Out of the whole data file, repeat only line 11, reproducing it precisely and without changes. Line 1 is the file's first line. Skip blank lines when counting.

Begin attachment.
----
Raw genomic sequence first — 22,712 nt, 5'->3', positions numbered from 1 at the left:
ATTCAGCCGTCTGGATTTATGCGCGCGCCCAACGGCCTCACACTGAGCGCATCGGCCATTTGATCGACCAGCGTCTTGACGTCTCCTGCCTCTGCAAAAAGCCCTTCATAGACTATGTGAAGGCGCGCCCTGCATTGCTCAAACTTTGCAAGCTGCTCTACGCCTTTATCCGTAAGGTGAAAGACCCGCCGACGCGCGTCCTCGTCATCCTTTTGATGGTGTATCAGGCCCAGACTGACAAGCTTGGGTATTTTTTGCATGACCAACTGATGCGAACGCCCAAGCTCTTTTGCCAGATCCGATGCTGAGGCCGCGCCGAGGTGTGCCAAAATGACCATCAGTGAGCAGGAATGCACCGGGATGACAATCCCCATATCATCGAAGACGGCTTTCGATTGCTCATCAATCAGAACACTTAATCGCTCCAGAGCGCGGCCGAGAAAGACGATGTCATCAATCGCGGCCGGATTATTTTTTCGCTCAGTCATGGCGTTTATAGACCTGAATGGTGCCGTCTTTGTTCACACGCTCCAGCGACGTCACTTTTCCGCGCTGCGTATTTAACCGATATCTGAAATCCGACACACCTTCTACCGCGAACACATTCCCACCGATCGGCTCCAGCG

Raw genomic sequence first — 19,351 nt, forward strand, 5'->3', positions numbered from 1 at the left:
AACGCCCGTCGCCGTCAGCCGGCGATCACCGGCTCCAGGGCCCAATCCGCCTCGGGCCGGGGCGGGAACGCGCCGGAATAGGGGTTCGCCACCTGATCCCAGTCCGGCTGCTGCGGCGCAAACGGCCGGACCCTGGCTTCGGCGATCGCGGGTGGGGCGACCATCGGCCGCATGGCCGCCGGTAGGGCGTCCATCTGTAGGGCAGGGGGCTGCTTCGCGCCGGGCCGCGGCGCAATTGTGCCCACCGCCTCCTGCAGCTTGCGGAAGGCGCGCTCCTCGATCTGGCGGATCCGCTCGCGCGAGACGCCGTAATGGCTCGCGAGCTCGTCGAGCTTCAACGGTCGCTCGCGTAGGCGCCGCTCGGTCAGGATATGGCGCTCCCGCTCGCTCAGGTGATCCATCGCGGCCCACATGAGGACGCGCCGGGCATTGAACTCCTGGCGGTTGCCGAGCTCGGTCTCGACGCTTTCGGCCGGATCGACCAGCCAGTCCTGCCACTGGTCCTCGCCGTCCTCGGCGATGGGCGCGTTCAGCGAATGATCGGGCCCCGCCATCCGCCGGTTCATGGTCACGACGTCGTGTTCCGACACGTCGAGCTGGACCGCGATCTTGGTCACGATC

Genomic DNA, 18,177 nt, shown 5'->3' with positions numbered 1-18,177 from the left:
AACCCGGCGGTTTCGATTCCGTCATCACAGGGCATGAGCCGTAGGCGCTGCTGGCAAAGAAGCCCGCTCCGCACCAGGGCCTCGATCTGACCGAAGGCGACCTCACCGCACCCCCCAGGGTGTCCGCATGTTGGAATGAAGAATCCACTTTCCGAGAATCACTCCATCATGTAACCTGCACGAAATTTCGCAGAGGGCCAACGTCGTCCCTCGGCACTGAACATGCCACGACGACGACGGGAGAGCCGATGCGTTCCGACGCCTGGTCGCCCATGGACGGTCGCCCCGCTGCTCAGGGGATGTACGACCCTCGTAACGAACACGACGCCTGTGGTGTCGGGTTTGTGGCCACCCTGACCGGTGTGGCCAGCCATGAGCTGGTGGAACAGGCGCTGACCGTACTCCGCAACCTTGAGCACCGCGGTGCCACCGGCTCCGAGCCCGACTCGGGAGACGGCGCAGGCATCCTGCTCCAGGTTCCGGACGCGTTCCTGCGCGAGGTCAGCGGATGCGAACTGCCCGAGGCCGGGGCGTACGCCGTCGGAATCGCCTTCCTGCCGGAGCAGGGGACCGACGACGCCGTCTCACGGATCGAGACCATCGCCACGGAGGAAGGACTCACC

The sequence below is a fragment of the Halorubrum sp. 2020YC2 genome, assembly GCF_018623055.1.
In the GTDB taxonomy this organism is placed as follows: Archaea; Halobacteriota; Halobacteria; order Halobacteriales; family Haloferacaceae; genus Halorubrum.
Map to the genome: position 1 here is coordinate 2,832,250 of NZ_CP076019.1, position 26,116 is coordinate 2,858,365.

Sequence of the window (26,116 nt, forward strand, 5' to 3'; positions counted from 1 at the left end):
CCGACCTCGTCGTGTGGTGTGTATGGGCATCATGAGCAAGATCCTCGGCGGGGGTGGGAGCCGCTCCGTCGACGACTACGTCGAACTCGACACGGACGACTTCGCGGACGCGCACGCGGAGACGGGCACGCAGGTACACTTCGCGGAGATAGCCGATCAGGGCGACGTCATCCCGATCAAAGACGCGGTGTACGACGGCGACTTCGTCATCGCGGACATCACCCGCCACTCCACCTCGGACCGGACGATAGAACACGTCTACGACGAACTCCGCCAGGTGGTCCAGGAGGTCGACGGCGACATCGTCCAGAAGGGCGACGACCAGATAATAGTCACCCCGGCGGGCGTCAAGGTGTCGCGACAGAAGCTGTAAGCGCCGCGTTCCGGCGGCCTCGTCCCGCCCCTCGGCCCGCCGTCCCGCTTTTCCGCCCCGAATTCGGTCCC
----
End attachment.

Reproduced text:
CCGACCTCGTCGTGTGGTGTGTATGGGCATCATGAGCAAGATCCTCGGCGGGGGTGGGAGCCGCTCCGTCGACGACTACGTCGAACTCGACACGGACGACTTCGCGGACGCGCACGCGGAGACGGGCACGCAGGTACACTTCGCGGAGATAGCCGATCAGGGCGACGTCATCCCGATCAAAGACGCGGTGTACGACGGCGACTTCGTCATCGCGGACATCACCCGCCACTCCACCTCGGACCGGACGATAGAACACGTCTACGACGAACTCCGCCAGGTGGTCCAGGAGGTCGACGGCGACATCGTCCAGAAGGGCGACGACCAGATAATAGTCACCCCGGCGGGCGTCAAGGTGTCGCGACAGAAGCTGTAAGCGCCGCGTTCCGGCGGCCTCGTCCCGCCCCTCGGCCCGCCGTCCCGCTTTTCCGCCCCGAATTCGGTCCC